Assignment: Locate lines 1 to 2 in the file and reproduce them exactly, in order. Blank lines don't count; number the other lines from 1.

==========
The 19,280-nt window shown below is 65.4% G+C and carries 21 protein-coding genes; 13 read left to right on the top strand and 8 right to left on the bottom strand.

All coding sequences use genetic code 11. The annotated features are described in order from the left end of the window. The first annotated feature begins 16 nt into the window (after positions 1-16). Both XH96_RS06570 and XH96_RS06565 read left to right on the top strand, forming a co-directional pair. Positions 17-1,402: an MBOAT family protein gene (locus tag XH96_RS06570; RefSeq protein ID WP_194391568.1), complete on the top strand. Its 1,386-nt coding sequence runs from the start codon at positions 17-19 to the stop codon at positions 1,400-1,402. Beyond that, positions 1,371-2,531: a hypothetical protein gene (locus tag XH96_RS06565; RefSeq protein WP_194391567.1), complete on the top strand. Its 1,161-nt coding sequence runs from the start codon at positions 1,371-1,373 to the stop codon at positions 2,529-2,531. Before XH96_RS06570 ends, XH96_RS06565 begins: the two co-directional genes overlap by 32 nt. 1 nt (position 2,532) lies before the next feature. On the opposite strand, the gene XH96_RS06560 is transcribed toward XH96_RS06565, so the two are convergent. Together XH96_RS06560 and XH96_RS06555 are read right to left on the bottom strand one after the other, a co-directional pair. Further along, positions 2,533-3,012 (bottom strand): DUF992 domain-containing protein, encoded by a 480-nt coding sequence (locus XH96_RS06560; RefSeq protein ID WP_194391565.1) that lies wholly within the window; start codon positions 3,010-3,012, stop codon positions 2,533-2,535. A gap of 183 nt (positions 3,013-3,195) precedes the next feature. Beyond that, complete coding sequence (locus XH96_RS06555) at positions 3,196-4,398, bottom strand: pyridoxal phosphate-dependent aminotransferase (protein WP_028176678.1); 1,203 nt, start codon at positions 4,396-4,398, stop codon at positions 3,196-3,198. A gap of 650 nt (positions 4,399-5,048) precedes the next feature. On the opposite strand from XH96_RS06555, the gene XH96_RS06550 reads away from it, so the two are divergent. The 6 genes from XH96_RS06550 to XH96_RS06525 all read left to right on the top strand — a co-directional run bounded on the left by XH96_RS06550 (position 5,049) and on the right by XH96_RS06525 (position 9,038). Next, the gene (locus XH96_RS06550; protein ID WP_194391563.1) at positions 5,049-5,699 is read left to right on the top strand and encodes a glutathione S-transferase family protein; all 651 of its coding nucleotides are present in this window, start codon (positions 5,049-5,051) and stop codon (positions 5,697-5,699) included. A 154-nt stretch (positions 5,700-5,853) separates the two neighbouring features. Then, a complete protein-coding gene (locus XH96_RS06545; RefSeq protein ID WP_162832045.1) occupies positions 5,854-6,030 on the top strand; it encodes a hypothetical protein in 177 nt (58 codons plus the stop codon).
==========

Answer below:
The 19,280-nt window shown below is 65.4% G+C and carries 21 protein-coding genes; 13 read left to right on the top strand and 8 right to left on the bottom strand.

All coding sequences use genetic code 11. The annotated features are described in order from the left end of the window. The first annotated feature begins 16 nt into the window (after positions 1-16). Both XH96_RS06570 and XH96_RS06565 read left to right on the top strand, forming a co-directional pair. Positions 17-1,402: an MBOAT family protein gene (locus tag XH96_RS06570; RefSeq protein ID WP_194391568.1), complete on the top strand. Its 1,386-nt coding sequence runs from the start codon at positions 17-19 to the stop codon at positions 1,400-1,402. Beyond that, positions 1,371-2,531: a hypothetical protein gene (locus tag XH96_RS06565; RefSeq protein WP_194391567.1), complete on the top strand. Its 1,161-nt coding sequence runs from the start codon at positions 1,371-1,373 to the stop codon at positions 2,529-2,531. Before XH96_RS06570 ends, XH96_RS06565 begins: the two co-directional genes overlap by 32 nt. 1 nt (position 2,532) lies before the next feature. On the opposite strand, the gene XH96_RS06560 is transcribed toward XH96_RS06565, so the two are convergent. Together XH96_RS06560 and XH96_RS06555 are read right to left on the bottom strand one after the other, a co-directional pair. Further along, positions 2,533-3,012 (bottom strand): DUF992 domain-containing protein, encoded by a 480-nt coding sequence (locus XH96_RS06560; RefSeq protein ID WP_194391565.1) that lies wholly within the window; start codon positions 3,010-3,012, stop codon positions 2,533-2,535. A gap of 183 nt (positions 3,013-3,195) precedes the next feature. Beyond that, complete coding sequence (locus XH96_RS06555) at positions 3,196-4,398, bottom strand: pyridoxal phosphate-dependent aminotransferase (protein WP_028176678.1); 1,203 nt, start codon at positions 4,396-4,398, stop codon at positions 3,196-3,198. A gap of 650 nt (positions 4,399-5,048) precedes the next feature. On the opposite strand from XH96_RS06555, the gene XH96_RS06550 reads away from it, so the two are divergent. The 6 genes from XH96_RS06550 to XH96_RS06525 all read left to right on the top strand — a co-directional run bounded on the left by XH96_RS06550 (position 5,049) and on the right by XH96_RS06525 (position 9,038). Next, the gene (locus XH96_RS06550; protein ID WP_194391563.1) at positions 5,049-5,699 is read left to right on the top strand and encodes a glutathione S-transferase family protein; all 651 of its coding nucleotides are present in this window, start codon (positions 5,049-5,051) and stop codon (positions 5,697-5,699) included. A 154-nt stretch (positions 5,700-5,853) separates the two neighbouring features. Then, a complete protein-coding gene (locus XH96_RS06545; RefSeq protein ID WP_162832045.1) occupies positions 5,854-6,030 on the top strand; it encodes a hypothetical protein in 177 nt (58 codons plus the stop codon).